OT Bernhard Raimann, Indianapolis Colts
Raimann had one of the more inauspicious debuts you’re going to see from an NFL offensive lineman. That came in Week 5 against the Denver Broncos, when he was flagged four times — constantly holding to try and avoid getting beaten. He still gave up five pressures in that game, and it looked like he was a long way from being ready. He quickly settled down, however, and from Week 12 onward he earned a top-10 PFF grade (79.7) among all tackles, allowing 13 total pressures in six starts.
EDGE Drake Jackson, San Francisco 49ers
There were a lot of underwhelming rookie edge rushers this past season, and Jackson barely cleared 300 snaps for the 49ers. He finished with just 16 pressures from 228 pass-rushing snaps, but he has rare physical ability for the position and the kind of textbook speed and bend around the edge NFL teams are searching for. Edge rusher is a position that can take a little time to adjust to, and the 49ers could still use a solid rusher in their rotation, so Jackson should get opportunities to show he can take a big step in Year 2.
CB Marcus Jones, New England Patriots
Jones just moves differently from almost any other player given his size and quickness. He’s such an electric athlete that he was returning punts and even taking snaps on offense for the Patriots as a rookie, but those movement skills also give him the tools to mirror anybody in coverage and lock down opposing receivers, even in the slot. Jones allowed an 83.7 passer rating as a rookie to go along with four pass breakups and two picks on 37 targets into his coverage.
EDGE James Houston IV, Detroit Lions
It feels easy to say Houston already broke out as a rookie after ending the season with eight sacks, but those sacks came on just 140 snaps of play and 92 rushes. Obviously, that rate of production is unlikely to continue on a much greater workload, but it does create real excitement for what he can achieve across more snaps. He finished with 17 total pressures on those 92 rushes, itself an outstanding pressure rate, and the Lions have an opening for a secondary threat opposite Aidan Hutchinson.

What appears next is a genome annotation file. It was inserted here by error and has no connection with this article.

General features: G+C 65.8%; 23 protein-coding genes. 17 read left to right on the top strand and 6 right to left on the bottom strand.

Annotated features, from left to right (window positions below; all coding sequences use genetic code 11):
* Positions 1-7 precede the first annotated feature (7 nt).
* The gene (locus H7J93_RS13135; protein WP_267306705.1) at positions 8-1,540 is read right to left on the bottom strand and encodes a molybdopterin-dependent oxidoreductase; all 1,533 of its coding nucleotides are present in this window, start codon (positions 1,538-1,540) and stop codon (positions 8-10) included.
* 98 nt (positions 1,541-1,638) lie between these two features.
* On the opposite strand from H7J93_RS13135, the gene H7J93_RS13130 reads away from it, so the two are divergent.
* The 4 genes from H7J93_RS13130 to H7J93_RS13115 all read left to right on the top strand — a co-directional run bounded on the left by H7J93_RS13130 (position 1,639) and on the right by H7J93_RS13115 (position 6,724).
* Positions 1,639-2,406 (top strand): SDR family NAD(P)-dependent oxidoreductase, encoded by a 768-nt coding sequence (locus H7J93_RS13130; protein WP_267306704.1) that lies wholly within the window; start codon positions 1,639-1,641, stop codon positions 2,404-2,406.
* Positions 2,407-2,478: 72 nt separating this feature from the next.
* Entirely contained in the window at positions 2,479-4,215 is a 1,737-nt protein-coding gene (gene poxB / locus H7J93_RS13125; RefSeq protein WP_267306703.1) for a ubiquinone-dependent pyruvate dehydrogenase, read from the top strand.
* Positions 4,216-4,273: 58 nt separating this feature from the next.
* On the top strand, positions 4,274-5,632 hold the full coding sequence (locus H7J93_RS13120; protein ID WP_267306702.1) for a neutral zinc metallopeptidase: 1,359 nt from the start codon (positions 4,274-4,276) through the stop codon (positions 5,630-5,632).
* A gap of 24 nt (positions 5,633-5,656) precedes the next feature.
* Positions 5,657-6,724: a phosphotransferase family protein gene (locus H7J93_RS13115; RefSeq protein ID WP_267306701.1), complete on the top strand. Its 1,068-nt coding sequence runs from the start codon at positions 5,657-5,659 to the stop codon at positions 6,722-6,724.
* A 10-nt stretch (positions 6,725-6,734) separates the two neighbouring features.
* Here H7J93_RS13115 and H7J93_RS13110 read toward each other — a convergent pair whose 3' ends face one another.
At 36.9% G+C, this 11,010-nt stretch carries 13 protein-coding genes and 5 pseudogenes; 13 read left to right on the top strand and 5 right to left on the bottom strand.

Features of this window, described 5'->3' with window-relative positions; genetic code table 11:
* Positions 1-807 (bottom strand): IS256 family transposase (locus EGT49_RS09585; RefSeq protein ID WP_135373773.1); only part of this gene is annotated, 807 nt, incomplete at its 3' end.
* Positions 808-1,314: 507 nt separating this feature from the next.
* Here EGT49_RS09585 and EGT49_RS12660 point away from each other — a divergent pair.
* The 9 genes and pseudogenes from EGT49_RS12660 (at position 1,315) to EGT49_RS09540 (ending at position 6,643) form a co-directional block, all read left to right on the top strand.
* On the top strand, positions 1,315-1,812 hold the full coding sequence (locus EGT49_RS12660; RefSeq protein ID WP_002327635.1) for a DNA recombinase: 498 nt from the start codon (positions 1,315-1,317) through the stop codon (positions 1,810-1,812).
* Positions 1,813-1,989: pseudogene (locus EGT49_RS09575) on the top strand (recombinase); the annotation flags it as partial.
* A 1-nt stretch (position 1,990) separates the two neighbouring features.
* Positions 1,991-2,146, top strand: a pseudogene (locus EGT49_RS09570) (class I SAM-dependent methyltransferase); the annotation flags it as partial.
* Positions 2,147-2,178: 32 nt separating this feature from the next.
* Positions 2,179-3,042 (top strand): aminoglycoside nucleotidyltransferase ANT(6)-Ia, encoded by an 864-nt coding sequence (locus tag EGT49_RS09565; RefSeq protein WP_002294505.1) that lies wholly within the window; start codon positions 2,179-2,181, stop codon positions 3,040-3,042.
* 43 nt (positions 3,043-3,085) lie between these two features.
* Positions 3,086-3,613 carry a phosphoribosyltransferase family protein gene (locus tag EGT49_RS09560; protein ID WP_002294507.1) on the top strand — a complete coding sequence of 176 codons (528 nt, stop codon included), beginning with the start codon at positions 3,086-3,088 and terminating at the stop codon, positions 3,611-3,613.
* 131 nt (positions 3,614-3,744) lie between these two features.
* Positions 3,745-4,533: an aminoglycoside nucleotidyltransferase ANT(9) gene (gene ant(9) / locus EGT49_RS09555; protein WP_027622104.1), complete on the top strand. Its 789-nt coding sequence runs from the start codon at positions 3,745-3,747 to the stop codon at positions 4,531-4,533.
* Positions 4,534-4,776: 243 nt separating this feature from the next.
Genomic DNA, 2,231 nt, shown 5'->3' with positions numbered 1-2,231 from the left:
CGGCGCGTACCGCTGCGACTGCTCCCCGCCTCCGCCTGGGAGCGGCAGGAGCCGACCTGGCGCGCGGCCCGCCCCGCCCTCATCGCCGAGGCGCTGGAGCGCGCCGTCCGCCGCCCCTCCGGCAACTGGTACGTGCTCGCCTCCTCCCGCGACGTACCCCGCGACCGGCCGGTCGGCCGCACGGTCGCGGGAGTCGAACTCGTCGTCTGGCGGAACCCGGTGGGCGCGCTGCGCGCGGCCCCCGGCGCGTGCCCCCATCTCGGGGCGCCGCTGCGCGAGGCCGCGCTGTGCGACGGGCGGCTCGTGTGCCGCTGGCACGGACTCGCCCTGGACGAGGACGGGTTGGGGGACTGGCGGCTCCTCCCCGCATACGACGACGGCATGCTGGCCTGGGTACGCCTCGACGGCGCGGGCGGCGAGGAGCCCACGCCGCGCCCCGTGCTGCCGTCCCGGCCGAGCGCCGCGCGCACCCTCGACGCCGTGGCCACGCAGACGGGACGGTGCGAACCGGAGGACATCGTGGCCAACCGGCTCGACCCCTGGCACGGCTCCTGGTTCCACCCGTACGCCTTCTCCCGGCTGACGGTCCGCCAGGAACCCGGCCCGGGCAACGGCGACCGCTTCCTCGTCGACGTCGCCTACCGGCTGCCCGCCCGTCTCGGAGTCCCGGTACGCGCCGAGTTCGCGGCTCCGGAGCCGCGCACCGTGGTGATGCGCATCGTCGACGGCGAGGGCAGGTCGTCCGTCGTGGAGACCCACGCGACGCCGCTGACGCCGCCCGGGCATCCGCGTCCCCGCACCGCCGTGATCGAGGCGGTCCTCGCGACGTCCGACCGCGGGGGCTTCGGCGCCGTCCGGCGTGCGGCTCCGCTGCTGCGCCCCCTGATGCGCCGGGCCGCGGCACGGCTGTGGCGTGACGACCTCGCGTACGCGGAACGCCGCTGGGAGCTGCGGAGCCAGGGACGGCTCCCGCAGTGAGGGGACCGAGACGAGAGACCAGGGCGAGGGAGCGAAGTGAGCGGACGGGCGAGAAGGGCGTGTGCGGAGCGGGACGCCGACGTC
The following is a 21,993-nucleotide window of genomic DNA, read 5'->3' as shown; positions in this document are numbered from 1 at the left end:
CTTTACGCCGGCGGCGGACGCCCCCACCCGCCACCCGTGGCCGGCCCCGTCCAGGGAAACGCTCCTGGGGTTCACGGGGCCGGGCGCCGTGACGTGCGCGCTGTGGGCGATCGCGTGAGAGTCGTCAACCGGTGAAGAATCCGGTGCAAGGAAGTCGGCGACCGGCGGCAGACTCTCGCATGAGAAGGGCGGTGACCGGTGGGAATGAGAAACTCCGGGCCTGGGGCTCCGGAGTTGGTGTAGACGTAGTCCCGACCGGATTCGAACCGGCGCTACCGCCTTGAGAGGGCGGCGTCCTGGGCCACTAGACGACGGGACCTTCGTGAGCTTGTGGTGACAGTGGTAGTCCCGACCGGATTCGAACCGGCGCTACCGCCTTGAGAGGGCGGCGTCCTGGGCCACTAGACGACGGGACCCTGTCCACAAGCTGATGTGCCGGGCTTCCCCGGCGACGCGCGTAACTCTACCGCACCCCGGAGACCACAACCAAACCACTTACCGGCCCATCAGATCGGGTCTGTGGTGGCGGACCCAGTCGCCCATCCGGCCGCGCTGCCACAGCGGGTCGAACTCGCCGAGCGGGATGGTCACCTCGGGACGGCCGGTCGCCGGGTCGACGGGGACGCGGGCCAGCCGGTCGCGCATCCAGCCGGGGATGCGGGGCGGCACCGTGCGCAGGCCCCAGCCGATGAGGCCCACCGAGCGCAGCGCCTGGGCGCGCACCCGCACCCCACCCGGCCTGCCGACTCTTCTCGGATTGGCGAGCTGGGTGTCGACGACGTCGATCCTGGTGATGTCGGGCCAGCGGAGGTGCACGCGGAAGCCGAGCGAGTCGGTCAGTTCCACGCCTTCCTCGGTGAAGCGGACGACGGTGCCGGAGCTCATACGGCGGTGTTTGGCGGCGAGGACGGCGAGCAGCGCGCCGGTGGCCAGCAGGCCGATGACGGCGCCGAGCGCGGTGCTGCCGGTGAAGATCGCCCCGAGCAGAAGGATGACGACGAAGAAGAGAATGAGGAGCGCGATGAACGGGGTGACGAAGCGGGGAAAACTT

S Reed Blankenship, Philadelphia Eagles
Philadelphia boasts the best roster in the NFL, but change is inevitable for every team from year to year, and the Eagles could be looking at replacing multiple parts of their starting secondary. Blankenship saw time in 11 games as a rookie, logging 348 total snaps and five starts. He played well overall, earning above-average PFF grades in every facet of play and excelling against the run. Blankenship recorded 12 defensive stops and missed only two tackles from 42 attempts in 2022. He could step right in as a starter in Year 2.
LB Brian Asamoah, Minnesota Vikings
PFF’s Brad Spielberger recently highlighted linebacker Eric Kendricks as a potential surprise cut candidate for the Vikings. A new defensive scheme, Kendricks coming off a bad year on the wrong side of 30 and there being a lot of money on his contract starts to add up. That could open up a huge void of opportunity for a young, athletic linebacker like Asamoah, who made several plays in limited action as a rookie. His best play was a forced fumble where he simply took the ball away from an opponent, creating a turnover single-handedly.